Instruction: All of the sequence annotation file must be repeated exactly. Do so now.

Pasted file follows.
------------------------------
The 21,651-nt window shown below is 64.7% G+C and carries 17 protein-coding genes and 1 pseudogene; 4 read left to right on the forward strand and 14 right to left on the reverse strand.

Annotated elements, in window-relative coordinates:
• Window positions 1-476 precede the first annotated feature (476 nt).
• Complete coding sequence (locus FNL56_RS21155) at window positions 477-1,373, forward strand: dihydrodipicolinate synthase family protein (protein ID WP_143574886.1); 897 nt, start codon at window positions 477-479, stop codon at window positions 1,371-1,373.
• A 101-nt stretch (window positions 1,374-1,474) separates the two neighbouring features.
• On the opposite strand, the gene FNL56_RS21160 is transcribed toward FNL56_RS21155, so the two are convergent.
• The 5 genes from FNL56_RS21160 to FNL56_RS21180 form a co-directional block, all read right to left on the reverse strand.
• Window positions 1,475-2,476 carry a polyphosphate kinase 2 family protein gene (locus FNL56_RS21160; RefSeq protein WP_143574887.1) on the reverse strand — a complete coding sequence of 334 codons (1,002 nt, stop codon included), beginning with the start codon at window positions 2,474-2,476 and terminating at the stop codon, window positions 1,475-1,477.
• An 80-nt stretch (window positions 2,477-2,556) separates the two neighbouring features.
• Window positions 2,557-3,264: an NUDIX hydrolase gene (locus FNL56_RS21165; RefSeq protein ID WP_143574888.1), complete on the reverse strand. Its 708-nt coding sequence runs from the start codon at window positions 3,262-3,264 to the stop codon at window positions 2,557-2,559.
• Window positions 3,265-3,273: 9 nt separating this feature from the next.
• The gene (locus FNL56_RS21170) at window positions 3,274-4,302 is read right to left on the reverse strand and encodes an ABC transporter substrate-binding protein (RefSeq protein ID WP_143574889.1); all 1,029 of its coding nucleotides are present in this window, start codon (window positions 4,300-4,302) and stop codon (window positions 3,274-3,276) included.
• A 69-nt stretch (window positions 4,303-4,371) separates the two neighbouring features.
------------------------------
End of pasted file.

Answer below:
The 21,651-nt window shown below is 64.7% G+C and carries 17 protein-coding genes and 1 pseudogene; 4 read left to right on the forward strand and 14 right to left on the reverse strand.

Annotated elements, in window-relative coordinates:
• Window positions 1-476 precede the first annotated feature (476 nt).
• Complete coding sequence (locus FNL56_RS21155) at window positions 477-1,373, forward strand: dihydrodipicolinate synthase family protein (protein ID WP_143574886.1); 897 nt, start codon at window positions 477-479, stop codon at window positions 1,371-1,373.
• A 101-nt stretch (window positions 1,374-1,474) separates the two neighbouring features.
• On the opposite strand, the gene FNL56_RS21160 is transcribed toward FNL56_RS21155, so the two are convergent.
• The 5 genes from FNL56_RS21160 to FNL56_RS21180 form a co-directional block, all read right to left on the reverse strand.
• Window positions 1,475-2,476 carry a polyphosphate kinase 2 family protein gene (locus FNL56_RS21160; RefSeq protein WP_143574887.1) on the reverse strand — a complete coding sequence of 334 codons (1,002 nt, stop codon included), beginning with the start codon at window positions 2,474-2,476 and terminating at the stop codon, window positions 1,475-1,477.
• An 80-nt stretch (window positions 2,477-2,556) separates the two neighbouring features.
• Window positions 2,557-3,264: an NUDIX hydrolase gene (locus FNL56_RS21165; RefSeq protein ID WP_143574888.1), complete on the reverse strand. Its 708-nt coding sequence runs from the start codon at window positions 3,262-3,264 to the stop codon at window positions 2,557-2,559.
• Window positions 3,265-3,273: 9 nt separating this feature from the next.
• The gene (locus FNL56_RS21170) at window positions 3,274-4,302 is read right to left on the reverse strand and encodes an ABC transporter substrate-binding protein (RefSeq protein ID WP_143574889.1); all 1,029 of its coding nucleotides are present in this window, start codon (window positions 4,300-4,302) and stop codon (window positions 3,274-3,276) included.
• A 69-nt stretch (window positions 4,303-4,371) separates the two neighbouring features.